The Tokyo Toilet / SAMURAI
The Tokyo Toilet / SAMURAI
Text description provided by the architects. As part of “THE TOKYO TOILET” Project, Kashiwa led the spatial design of a new restroom located outside the west entrance of Ebisu Station, as well as the pictograms used in all the restrooms designed for this project. Ebisu Station is a transfer station for the JR and metro lines. Its west exit is the location for the bus terminal and taxi stand, making it a popular meet-up spot and an area of heavy pedestrian traffic. This restroom was designed to be a recognizable landmark outside the exit that brings a bright and refreshing atmosphere to the area while remaining unobtrusive to daily commuters.
The “pure white toilet” design depicts the cleanliness that is expected of toilets by consolidating all its components to the colour white. The square building that contains four individual stalls is made from white aluminum louver that gives off a light and airy impression. This design manages to promote security from both outside and inside the restroom by allowing appropriate levels of visibility into the restroom while making sure to maintain the privacy of users in the stalls.
The objective of THE TOKYO TOILET Project is to contribute to a society of cleanliness, security, harmony, and acceptance of diversity. Taking these ideals into his own hands, Kashiwa designed this public restroom as a landmark outside of the station to align with the natural standards of a public restroom and to show a new way of life. THE TOKYO TOILET Project was produced by Nippon Foundation. Restrooms are an important part of Japan’s world-class ‘omotenashi’ culture. However, many public restrooms go unused by people because the restrooms are dark, dirty, smelly, and scary.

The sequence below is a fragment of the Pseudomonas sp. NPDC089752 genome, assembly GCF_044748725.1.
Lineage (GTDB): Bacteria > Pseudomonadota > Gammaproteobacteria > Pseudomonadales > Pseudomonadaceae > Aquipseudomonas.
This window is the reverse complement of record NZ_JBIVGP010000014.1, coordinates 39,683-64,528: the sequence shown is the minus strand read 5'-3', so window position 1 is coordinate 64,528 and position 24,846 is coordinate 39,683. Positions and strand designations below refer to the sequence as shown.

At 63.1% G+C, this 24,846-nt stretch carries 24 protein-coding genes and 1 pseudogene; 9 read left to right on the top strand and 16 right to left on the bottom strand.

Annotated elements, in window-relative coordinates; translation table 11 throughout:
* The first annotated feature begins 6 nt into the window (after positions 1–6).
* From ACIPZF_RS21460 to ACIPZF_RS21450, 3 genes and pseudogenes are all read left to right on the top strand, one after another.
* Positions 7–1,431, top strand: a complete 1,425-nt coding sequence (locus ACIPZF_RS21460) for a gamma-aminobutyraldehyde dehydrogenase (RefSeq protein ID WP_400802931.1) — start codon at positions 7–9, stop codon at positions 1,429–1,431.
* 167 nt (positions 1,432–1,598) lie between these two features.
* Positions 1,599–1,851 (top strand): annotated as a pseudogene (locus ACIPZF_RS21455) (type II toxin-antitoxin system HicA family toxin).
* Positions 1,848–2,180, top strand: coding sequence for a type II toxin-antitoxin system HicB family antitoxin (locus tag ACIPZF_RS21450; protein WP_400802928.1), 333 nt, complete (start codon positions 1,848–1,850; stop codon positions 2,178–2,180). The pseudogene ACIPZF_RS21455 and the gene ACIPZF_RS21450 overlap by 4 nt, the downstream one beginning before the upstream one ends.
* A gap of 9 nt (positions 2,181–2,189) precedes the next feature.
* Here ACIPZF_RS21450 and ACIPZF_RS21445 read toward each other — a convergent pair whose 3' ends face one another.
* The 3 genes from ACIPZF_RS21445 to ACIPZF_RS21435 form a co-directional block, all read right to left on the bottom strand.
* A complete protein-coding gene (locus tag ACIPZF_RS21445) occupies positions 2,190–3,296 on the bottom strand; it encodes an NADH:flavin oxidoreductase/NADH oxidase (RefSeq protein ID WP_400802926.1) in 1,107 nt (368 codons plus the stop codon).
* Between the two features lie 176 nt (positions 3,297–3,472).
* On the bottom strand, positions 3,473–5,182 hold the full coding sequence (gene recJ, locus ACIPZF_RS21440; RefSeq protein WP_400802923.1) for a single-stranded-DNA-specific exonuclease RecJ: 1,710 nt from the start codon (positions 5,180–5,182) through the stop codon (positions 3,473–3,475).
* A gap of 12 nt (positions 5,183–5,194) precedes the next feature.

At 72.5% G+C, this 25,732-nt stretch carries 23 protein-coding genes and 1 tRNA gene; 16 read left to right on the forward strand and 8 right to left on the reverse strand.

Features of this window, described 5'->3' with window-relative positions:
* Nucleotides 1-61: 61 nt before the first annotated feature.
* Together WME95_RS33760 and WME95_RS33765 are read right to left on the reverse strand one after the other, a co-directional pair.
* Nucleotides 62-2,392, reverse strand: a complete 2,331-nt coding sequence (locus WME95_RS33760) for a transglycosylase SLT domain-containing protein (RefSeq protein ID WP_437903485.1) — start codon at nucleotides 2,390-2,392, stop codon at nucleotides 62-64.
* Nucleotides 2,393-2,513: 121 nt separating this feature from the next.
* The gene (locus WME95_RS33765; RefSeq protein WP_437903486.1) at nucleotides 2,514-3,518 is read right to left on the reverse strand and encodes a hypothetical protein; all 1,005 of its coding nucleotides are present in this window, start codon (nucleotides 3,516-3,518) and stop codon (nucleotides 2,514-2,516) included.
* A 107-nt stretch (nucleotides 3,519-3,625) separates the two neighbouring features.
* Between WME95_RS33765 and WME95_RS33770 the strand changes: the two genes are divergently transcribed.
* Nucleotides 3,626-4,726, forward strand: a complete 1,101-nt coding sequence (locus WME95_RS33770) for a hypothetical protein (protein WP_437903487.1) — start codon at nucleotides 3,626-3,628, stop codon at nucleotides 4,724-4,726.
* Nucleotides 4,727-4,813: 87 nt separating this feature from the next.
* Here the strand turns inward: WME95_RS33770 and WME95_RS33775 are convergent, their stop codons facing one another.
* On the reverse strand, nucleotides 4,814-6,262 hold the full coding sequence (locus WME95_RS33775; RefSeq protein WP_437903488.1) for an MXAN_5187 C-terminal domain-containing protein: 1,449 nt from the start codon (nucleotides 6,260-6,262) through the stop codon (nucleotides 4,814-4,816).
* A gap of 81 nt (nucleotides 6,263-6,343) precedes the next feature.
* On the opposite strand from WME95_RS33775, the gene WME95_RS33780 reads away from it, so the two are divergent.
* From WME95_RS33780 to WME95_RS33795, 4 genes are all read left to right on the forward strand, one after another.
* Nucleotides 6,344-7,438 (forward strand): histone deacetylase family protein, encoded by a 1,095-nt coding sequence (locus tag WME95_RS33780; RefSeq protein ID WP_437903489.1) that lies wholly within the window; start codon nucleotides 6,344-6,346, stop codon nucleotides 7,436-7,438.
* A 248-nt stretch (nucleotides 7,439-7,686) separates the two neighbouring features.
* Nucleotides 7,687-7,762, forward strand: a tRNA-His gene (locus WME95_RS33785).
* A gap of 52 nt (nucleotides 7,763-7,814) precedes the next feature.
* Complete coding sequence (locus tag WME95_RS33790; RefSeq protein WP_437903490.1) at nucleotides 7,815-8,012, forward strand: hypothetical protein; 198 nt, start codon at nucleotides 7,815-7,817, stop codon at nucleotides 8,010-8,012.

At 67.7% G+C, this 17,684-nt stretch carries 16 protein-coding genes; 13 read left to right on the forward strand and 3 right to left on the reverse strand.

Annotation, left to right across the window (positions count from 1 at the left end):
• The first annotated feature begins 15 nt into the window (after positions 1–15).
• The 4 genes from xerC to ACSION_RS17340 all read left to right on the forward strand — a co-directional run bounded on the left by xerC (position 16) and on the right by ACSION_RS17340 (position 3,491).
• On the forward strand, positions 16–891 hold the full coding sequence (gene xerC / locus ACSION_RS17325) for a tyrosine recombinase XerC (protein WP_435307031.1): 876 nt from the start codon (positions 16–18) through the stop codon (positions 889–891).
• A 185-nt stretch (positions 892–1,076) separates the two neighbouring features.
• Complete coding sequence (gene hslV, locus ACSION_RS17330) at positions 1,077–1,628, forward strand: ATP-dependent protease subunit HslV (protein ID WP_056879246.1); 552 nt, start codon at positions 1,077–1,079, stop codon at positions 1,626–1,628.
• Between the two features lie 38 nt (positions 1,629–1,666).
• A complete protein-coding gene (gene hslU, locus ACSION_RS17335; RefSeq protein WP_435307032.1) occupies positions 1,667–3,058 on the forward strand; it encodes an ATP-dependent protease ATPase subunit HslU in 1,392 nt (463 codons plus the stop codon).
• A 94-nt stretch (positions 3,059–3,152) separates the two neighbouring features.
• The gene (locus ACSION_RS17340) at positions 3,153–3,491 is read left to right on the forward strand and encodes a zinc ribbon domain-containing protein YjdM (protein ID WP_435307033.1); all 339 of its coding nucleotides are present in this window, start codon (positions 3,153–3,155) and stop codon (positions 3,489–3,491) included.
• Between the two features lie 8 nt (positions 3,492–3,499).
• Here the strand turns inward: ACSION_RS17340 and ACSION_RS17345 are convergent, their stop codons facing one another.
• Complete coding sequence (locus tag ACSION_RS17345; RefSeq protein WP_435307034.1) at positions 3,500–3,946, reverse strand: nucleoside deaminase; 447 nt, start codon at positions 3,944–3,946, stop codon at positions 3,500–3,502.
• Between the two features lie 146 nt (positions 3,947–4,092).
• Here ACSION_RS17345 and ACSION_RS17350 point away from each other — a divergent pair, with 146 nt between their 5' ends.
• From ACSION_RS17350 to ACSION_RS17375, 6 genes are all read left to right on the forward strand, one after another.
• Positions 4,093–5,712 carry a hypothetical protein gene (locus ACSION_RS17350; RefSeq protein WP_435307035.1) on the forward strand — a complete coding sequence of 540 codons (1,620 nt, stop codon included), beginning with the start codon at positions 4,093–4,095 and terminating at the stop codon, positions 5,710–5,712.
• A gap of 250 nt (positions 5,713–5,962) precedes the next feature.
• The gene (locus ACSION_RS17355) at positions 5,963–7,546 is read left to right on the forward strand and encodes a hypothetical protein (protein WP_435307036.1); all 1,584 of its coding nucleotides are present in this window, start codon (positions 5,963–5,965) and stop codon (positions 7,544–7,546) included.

With the cooperation of the Shibuya Ward, this project aims to construct appealing restroom facilities across various locations in Shibuya Ward that everyone, regardless of age, gender, or handicaps, can comfortably use. In the 17 planned locations, each restroom is designed by one of 16 different world-renowned architects and designers. Using the power of design and creativity of these skilled individuals, this ground-breaking project is gaining notice for its endeavours to challenge and address the social issues revolving around today’s public restrooms.
Address:4-chōme-1-5 Ebisuminami, Shibuya City, Tokyo 150-0002, Japan
Location to be used only as a reference. It could indicate city/country but not exact address.
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Cite: “The Tokyo Toilet / SAMURAI” 19 Jun 2022. ArchDaily. Accessed .
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